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Make It So

Thursday, September 17, 2020

4 minutes

Something is wrong if workers do not look around each day, find things that are tedious or boring, and then rewrite the procedures.
— Taiichi Ohno

In recent years there’s been something of a resurgence in using a Makefile for project orchestration. If you’re not familiar, Make is used to define targets which will perform assigned actions. Its intended purpose is to create assets although it is also possible to treat it as a task runner along the lines of gulp or grunt.

Make is well-established, widely available and largely portable. It provides an efficient, self-documenting single point of entry which negates multiple scripts littering the repository. With a bit of forethought, you can craft some semantic sugar that gives an immediate contextual hint as what each target will do in easy-to-understand natural language.

Orchestrating in this way means that as well as being runnable on a developer’s local machine, there’s no vendor lock-in to any CI or ties to third-party plugins. It doesn’t matter if the project is using Jenkins, GitHub Actions or Travis, we can defer control to Make.

Another way to leverage these targets is with git hooks to implement some preventative and corrective actions during local development and get faster feedback loops or on the server-side of the version control system to facilitate GitOps deployments.

In addition to IDE-level tooling, using the fastest tools earliest in the git hook lifecycle provides useful feedback in a timely manner.

I’ve outlined some examples of potential targets and use-cases below:

Client-side hooks

make nice
Quick linting and code style enforcement.
make safe
Scan for security anti-patterns and secrets like passwords, tokens or API keys that may have been accidentally added to the codebase.
make commit
Check that the commit message meets any mandated requirements.
make checks
Run auditing or compliance tasks such as checking for accessibility issues, licence violations, and outdated or vulnerable dependencies.

Server-side hooks

make sure
Developers are free to disable their local hooks. Run those same commands to double check and fail early should anything not be right.
make tests
Run functional tests: unit, contract, mocked integration, regression, and mutation as applicable.
make decision
Quality gates. Get a go / no go to proceed further.
make build
Create an OCI container image or generate a static website archive.
make infrastructure
Provision resources as defined by declarative infrastructure as code.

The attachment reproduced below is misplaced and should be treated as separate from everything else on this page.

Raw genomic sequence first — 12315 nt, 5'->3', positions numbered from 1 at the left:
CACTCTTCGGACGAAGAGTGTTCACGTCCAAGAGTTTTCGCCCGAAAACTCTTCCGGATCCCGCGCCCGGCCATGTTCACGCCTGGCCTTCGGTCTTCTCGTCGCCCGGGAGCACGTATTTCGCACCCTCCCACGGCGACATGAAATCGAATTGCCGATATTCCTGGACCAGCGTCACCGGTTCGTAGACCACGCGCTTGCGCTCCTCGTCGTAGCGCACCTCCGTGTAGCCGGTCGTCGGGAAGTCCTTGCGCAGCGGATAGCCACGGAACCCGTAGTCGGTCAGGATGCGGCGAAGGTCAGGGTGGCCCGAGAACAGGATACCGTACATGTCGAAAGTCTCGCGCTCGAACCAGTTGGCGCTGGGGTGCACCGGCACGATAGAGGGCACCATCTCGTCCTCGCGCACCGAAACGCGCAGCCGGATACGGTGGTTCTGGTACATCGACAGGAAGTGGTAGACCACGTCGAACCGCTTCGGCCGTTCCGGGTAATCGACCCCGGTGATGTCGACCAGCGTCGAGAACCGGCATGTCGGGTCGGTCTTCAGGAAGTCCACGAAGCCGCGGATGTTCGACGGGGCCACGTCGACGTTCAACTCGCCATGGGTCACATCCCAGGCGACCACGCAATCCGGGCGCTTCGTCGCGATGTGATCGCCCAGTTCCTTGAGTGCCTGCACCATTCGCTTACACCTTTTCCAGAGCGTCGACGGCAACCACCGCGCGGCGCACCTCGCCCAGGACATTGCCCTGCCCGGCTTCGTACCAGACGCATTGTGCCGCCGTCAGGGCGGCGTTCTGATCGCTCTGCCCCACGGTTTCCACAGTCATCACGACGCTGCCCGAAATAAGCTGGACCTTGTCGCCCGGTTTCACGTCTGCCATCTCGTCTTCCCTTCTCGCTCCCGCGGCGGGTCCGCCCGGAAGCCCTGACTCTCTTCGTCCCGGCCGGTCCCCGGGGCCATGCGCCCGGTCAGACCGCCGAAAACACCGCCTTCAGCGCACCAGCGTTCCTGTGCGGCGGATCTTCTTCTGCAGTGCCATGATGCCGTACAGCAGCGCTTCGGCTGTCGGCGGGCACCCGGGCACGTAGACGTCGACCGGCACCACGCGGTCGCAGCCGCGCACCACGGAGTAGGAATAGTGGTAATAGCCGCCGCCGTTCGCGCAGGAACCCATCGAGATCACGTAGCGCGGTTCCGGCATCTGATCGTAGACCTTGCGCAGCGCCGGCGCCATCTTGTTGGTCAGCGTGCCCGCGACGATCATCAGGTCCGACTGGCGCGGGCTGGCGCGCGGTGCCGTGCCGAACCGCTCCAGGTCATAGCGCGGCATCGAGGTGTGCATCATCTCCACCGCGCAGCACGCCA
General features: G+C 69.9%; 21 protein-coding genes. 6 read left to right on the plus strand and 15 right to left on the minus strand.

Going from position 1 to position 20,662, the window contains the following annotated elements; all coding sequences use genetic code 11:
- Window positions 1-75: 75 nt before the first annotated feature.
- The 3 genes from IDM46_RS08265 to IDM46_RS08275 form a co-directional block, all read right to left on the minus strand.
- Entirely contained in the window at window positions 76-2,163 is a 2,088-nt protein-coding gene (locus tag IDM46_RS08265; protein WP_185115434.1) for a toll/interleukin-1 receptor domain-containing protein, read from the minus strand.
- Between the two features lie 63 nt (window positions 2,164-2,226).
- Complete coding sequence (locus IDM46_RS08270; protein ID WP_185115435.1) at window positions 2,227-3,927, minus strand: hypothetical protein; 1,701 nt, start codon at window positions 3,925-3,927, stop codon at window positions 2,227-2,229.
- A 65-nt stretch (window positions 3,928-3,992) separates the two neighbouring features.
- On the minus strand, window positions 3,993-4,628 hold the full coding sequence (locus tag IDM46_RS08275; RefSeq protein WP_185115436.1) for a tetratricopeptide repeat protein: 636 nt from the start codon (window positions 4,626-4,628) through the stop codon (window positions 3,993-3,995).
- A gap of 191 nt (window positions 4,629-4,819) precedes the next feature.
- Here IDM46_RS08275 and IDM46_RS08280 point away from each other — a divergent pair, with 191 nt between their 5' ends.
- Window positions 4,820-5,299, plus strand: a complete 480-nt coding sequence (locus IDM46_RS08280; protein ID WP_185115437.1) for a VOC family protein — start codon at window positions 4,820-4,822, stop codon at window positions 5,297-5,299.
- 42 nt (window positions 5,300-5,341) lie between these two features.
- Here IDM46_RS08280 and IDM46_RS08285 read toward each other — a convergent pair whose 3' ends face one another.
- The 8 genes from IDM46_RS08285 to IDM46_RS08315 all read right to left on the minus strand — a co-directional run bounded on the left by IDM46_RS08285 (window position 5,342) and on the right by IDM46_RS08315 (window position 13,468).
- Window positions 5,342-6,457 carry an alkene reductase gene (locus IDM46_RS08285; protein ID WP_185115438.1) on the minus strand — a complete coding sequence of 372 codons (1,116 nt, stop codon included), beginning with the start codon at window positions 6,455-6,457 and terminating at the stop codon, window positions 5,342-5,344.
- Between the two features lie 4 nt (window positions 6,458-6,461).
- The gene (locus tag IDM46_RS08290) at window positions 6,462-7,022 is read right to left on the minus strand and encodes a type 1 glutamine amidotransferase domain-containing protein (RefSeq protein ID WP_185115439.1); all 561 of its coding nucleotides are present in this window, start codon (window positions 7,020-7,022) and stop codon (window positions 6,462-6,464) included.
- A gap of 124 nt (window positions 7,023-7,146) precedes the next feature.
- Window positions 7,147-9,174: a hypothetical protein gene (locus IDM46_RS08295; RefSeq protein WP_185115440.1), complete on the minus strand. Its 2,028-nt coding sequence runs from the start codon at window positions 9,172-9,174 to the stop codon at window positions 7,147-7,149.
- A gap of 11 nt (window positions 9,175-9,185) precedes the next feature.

make deployment
Once all the preceeding steps have been completed, the artifacts can be pushed with confidence. Run transactional end-to-end tests along with non-functional tests such as for security and performance.
make release
Just as an automated blue / green deployment gives an opportunity to gradually deploy and rollback if any errors are detected, a seperate progressive release strategy provides a safety net should anything go awry at the final step.
make documentation
Generate and publish API specifications.
make comms
Circulate release notes or make an announcement on a messaging platform.

Note that there is no direct implication of the underlying technologies used with these abstractions; it’s completely language-independent and tooling-agnostic. The responsibility for implementing the work lies with the projects using this framework.

That said, quite a bit can be inferred from file-based conventions. Taking inspiration from Heroku’s concept of Buildpacks which were designed to handle deployments at scale, it’s possible to construct a matrix of trigger files and corresponding tools.

This defines a set of predefined tasks which can be run in parallel at each stage in the process, where any one of them could stop the pipeline should it find an issue.


This is just by way of some minimal examples. In reality there could be layers or combinations of tools applied at each stage. A more fine-grained control of what to do – and when – can be achieved by adding targets to appropriate lists based on the presence of individual configuration files, such as:

The point is that the developers now don’t have to think about a lot of this stuff; it’s taken care of for them and they can focus on what they want to do – namely writing quality code. Paving the roads and providing secure defaults for the quickest, smoothest paths to production.

Alignment on a small selection of languages gives continuity and allows planning for recruitment and maintenance. Doing this too for frameworks and libraries as well as approach and tooling – with caveats of freedom of OS and IDE – can guarantee consistency and adherence to best-practice.

#dev  #make  #work